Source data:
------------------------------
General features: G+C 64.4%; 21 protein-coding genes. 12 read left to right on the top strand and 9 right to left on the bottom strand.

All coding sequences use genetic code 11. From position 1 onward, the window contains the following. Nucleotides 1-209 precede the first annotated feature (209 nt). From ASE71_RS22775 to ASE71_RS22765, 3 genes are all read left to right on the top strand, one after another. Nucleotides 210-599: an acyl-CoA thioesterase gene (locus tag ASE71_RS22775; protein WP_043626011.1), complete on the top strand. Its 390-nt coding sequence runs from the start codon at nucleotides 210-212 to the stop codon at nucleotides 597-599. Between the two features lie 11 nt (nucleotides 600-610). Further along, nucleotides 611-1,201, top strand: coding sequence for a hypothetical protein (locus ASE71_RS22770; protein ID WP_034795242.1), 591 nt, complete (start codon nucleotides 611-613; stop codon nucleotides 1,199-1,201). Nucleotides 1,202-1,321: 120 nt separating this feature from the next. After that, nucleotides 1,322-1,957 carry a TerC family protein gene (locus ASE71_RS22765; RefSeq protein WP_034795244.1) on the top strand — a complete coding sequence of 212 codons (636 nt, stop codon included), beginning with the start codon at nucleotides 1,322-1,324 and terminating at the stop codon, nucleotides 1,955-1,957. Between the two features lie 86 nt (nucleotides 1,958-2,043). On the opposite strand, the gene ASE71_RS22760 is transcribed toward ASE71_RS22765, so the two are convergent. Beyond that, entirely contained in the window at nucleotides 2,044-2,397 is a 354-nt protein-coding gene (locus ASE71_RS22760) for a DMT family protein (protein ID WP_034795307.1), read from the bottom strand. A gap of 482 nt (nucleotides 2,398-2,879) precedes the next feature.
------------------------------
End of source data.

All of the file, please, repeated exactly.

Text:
General features: G+C 64.4%; 21 protein-coding genes. 12 read left to right on the top strand and 9 right to left on the bottom strand.

All coding sequences use genetic code 11. From position 1 onward, the window contains the following. Nucleotides 1-209 precede the first annotated feature (209 nt). From ASE71_RS22775 to ASE71_RS22765, 3 genes are all read left to right on the top strand, one after another. Nucleotides 210-599: an acyl-CoA thioesterase gene (locus tag ASE71_RS22775; protein WP_043626011.1), complete on the top strand. Its 390-nt coding sequence runs from the start codon at nucleotides 210-212 to the stop codon at nucleotides 597-599. Between the two features lie 11 nt (nucleotides 600-610). Further along, nucleotides 611-1,201, top strand: coding sequence for a hypothetical protein (locus ASE71_RS22770; protein ID WP_034795242.1), 591 nt, complete (start codon nucleotides 611-613; stop codon nucleotides 1,199-1,201). Nucleotides 1,202-1,321: 120 nt separating this feature from the next. After that, nucleotides 1,322-1,957 carry a TerC family protein gene (locus ASE71_RS22765; RefSeq protein WP_034795244.1) on the top strand — a complete coding sequence of 212 codons (636 nt, stop codon included), beginning with the start codon at nucleotides 1,322-1,324 and terminating at the stop codon, nucleotides 1,955-1,957. Between the two features lie 86 nt (nucleotides 1,958-2,043). On the opposite strand, the gene ASE71_RS22760 is transcribed toward ASE71_RS22765, so the two are convergent. Beyond that, entirely contained in the window at nucleotides 2,044-2,397 is a 354-nt protein-coding gene (locus ASE71_RS22760) for a DMT family protein (protein ID WP_034795307.1), read from the bottom strand. A gap of 482 nt (nucleotides 2,398-2,879) precedes the next feature.